For example, if a user searches for a solution to a problem via Google, a solution can be offered in an ad in Google Search. Hence, you link the entered terms (keywords) with a tangible ad (or a set of ads), so when you click on the ad you are directed to a target page. The architecture and content of this page is designed to explain the advantages of this solution to the user in a rational and emotional way. In addition, trust is to be built up through seals of approval or testimonials, for instance. At the same time, barriers leading the user away from the site and, in the worst case, away from the competition, are to be dismantled.

Which actions the user should perform depends on the desired results of our campaign. Perhaps the goal is to enable users to get in touch with the company. Then the measures of success are, for example, the clicks on a phone number, the inquiries via contact form or chat, or registration for a newsletter.

In direct marketing, needs of users and target customers are the main focus. The brand and egocentric corporate content that do not address any immediate benefit are in the background, although a strong brand can always be considered as a positive prejudice, and thus it has a supportive effect. The same is true the other way around:

"If you see the optimal solution for your problem or the satisfaction of a need in the products of a brand, you strengthen the bond to the brand and assign positive characteristics to it."

The challenges of direct marketing: Even if you manage to get your measures to trigger an action among users, this does not mean that they will remember a similar problem or need, or that they will be loyal to a comparable offer and not migrate to the competition.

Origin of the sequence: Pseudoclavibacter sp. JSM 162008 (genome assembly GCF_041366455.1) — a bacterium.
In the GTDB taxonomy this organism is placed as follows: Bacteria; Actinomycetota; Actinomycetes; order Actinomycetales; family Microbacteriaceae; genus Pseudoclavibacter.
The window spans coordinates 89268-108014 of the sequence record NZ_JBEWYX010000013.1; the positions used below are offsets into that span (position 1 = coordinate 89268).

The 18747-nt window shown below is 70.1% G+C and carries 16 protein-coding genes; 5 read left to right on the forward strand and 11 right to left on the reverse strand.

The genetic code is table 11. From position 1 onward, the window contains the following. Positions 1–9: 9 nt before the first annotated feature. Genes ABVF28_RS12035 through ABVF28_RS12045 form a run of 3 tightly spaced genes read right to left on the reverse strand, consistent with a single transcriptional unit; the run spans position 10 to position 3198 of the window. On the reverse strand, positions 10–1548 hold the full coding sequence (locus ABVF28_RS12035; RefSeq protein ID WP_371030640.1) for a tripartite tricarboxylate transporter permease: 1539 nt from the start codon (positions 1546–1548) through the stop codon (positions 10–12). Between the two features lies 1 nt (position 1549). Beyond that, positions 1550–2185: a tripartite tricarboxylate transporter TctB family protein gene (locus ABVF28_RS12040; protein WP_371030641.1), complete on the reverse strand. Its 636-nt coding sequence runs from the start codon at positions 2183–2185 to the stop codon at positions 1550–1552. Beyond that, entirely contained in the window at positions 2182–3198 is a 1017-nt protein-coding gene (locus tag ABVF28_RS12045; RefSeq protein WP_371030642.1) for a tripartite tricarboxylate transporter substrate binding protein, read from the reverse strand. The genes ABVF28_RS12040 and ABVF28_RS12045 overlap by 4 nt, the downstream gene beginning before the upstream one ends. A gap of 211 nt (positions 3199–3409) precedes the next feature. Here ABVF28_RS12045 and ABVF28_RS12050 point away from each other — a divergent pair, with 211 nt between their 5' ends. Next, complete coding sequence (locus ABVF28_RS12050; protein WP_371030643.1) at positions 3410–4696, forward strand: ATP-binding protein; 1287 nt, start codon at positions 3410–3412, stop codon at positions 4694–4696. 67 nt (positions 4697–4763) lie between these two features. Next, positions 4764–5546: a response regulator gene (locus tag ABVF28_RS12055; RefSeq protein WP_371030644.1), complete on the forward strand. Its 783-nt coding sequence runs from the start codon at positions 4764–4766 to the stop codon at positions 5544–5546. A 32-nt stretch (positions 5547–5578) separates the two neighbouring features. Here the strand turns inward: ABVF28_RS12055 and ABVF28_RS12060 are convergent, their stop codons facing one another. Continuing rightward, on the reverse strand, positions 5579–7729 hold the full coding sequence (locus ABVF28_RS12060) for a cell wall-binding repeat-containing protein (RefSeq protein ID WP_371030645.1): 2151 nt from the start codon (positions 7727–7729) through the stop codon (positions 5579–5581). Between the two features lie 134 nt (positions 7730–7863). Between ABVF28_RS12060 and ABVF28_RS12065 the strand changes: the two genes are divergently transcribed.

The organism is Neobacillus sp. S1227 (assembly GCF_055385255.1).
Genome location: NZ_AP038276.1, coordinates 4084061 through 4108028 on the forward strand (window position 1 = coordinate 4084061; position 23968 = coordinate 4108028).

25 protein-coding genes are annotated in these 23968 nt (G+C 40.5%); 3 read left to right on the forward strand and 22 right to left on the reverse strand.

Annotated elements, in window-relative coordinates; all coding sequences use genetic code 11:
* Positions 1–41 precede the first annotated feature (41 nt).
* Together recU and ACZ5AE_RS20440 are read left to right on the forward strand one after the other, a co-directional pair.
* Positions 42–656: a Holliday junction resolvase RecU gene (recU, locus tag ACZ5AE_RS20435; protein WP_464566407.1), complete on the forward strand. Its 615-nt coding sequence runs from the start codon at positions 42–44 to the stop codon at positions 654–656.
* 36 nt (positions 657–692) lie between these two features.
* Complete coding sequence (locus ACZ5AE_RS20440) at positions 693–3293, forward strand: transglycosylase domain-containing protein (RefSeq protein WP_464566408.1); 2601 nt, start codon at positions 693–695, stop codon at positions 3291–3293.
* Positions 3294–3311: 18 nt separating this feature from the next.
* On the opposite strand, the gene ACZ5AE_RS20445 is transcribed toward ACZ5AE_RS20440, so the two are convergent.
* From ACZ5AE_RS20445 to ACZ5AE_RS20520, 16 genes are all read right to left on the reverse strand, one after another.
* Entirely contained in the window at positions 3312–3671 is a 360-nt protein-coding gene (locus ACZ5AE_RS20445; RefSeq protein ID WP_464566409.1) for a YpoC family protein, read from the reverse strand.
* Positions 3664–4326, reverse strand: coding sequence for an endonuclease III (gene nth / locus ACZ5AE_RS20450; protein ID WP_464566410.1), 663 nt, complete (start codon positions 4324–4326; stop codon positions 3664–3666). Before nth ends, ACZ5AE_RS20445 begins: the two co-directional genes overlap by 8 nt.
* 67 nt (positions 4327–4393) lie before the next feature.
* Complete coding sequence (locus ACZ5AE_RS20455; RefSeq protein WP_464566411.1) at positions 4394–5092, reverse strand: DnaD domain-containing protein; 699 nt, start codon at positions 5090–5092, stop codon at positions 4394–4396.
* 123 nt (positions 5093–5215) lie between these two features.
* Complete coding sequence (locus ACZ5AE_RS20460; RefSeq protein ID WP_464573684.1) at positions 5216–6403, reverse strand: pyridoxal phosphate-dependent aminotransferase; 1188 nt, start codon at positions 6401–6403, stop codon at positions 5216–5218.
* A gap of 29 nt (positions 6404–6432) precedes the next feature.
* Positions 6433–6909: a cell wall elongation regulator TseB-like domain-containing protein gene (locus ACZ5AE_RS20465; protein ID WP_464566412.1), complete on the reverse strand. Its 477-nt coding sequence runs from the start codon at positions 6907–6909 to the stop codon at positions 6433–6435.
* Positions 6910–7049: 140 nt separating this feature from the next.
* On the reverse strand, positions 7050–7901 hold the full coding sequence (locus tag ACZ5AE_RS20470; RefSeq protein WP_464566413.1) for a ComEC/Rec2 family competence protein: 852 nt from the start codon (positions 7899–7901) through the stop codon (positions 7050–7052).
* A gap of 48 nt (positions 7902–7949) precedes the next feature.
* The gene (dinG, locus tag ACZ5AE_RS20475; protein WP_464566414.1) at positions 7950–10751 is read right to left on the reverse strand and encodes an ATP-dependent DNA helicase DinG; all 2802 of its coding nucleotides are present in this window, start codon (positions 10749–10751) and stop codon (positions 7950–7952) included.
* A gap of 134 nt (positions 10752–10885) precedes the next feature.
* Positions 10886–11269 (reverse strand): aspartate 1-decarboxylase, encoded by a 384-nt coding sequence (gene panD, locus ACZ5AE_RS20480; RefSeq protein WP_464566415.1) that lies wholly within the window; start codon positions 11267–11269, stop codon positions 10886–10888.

Brand and direct marketing are therefore never mutually exclusive but are two sides of the same coin. Frustration only occurs if you are not aware of the differences and different ways of working:

  • "We have a new design, but we don't get more requests because of it!"
  • "We get new inquiries every day, but when we get follow-up orders, the clients don't remember us."

"So, when you work on your marketing strategies, do not ask yourself about the measure, but about the purpose, and then derive the measures from it."

Would you like to learn more about how Chemovator can support you in marketing your business idea? Then get in touch with us!

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Tim’s Background

Tim is the managing partner of the multi-channel and direct marketing agency MINDACT Consulting & Content GmbH and founder of, a start-up for the development and marketing of artificial identity designs, for example for humanoid robots and chatbots. Tim is a former lecturer at the Fresenius University of Applied Sciences in the master’s program Corporate Communications.

Tim helps his clients to understand and master the complexity of today's holistic corporate communications. There is no silo thinking for forward-looking solutions. His multichannel expertise combines marketing, journalism, digital media and innovation research. The future viability and orientation of companies and organizations depend on the correct implementation of new integrated communications.

Technological change and ever faster innovation cycles represent both a challenge and an opportunity at the same time - Tim is looking forward to exciting discussions with you.